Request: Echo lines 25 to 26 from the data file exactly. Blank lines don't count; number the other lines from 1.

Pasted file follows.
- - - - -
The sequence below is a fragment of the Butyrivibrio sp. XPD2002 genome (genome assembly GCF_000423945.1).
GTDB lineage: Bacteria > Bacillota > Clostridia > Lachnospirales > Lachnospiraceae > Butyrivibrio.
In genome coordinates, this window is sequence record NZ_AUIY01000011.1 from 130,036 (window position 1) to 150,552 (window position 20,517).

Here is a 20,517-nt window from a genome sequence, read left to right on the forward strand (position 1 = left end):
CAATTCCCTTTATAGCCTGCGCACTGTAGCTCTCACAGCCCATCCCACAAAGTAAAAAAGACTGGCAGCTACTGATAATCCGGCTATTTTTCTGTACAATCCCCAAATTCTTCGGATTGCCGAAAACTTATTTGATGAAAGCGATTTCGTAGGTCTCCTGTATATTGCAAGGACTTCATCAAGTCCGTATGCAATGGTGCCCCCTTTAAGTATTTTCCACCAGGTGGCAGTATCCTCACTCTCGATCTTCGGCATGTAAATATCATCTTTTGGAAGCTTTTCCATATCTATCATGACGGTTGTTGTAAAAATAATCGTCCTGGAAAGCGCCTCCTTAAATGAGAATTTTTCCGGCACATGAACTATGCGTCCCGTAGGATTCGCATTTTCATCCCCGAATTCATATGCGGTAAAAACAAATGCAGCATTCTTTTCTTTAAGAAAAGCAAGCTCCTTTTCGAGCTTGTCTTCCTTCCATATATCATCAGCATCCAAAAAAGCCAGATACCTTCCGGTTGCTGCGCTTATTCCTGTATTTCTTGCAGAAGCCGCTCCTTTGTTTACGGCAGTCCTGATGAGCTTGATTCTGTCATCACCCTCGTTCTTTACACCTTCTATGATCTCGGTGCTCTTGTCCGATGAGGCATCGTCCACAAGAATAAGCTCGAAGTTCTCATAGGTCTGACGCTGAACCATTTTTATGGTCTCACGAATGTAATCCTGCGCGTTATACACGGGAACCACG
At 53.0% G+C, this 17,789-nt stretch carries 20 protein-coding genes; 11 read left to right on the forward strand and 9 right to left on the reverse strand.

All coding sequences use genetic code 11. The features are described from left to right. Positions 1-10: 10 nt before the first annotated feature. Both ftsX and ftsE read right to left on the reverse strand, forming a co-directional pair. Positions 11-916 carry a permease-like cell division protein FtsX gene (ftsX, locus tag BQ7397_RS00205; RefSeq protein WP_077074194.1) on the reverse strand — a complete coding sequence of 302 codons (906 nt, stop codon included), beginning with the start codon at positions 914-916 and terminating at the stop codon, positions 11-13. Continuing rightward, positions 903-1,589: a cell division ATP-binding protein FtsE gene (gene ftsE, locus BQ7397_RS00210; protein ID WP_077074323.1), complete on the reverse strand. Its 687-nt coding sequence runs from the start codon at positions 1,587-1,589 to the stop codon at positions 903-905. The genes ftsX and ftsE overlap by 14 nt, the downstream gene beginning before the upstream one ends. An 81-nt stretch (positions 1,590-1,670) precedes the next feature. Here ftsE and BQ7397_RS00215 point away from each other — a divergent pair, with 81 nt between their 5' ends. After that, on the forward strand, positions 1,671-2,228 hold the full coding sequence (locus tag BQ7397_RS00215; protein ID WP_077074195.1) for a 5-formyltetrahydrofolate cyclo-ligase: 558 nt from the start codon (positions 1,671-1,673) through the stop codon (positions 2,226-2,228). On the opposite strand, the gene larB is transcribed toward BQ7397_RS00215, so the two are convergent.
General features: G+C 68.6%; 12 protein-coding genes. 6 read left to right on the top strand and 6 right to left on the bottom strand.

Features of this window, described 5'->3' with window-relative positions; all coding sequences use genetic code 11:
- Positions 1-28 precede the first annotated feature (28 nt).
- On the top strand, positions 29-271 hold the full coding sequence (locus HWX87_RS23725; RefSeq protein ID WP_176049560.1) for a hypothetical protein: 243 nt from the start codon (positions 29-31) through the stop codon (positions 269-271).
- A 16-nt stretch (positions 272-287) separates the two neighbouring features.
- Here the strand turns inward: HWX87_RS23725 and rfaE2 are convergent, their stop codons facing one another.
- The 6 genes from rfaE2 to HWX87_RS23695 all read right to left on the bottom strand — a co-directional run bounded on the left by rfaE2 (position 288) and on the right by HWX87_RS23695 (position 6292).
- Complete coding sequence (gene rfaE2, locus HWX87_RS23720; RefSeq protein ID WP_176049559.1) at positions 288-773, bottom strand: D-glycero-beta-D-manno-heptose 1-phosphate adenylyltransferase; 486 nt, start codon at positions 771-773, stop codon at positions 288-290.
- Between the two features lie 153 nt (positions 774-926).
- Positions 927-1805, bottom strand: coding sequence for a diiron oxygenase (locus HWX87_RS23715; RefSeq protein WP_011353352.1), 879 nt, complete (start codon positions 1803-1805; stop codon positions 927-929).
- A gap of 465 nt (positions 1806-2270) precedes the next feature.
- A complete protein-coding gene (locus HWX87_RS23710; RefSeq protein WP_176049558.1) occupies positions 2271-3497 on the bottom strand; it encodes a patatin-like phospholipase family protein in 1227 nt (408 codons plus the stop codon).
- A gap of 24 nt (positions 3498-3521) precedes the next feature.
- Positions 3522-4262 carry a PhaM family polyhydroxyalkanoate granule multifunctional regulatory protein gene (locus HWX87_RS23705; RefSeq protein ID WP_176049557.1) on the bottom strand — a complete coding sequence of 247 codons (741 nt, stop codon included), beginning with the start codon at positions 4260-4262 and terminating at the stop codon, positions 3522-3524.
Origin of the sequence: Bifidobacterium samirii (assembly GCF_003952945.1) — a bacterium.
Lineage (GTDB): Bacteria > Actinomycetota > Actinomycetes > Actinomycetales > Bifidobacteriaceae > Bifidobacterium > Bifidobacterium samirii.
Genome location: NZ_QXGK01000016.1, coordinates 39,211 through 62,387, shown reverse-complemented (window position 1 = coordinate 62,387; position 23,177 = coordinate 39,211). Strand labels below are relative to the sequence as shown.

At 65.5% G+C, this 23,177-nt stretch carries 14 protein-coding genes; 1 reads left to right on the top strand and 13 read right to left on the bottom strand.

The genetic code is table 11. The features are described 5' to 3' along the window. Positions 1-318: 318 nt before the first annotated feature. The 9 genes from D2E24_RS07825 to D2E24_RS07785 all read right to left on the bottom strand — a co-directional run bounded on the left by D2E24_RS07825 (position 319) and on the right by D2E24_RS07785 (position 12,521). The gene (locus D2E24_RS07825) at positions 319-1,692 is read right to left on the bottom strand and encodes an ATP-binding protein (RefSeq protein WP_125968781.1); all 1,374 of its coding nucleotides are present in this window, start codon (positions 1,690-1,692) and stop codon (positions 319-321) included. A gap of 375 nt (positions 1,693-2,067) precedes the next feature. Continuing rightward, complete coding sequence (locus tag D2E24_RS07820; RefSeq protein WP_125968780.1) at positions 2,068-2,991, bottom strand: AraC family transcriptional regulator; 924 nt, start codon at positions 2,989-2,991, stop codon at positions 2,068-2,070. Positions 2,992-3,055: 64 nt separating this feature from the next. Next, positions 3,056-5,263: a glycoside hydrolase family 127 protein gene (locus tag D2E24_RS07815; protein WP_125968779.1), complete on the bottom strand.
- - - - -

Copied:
At 65.5% G+C, this 23,177-nt stretch carries 14 protein-coding genes; 1 reads left to right on the top strand and 13 read right to left on the bottom strand.

The genetic code is table 11. The features are described 5' to 3' along the window. Positions 1-318: 318 nt before the first annotated feature. The 9 genes from D2E24_RS07825 to D2E24_RS07785 all read right to left on the bottom strand — a co-directional run bounded on the left by D2E24_RS07825 (position 319) and on the right by D2E24_RS07785 (position 12,521). The gene (locus D2E24_RS07825) at positions 319-1,692 is read right to left on the bottom strand and encodes an ATP-binding protein (RefSeq protein WP_125968781.1); all 1,374 of its coding nucleotides are present in this window, start codon (positions 1,690-1,692) and stop codon (positions 319-321) included. A gap of 375 nt (positions 1,693-2,067) precedes the next feature. Continuing rightward, complete coding sequence (locus tag D2E24_RS07820; RefSeq protein WP_125968780.1) at positions 2,068-2,991, bottom strand: AraC family transcriptional regulator; 924 nt, start codon at positions 2,989-2,991, stop codon at positions 2,068-2,070. Positions 2,992-3,055: 64 nt separating this feature from the next. Next, positions 3,056-5,263: a glycoside hydrolase family 127 protein gene (locus tag D2E24_RS07815; protein WP_125968779.1), complete on the bottom strand.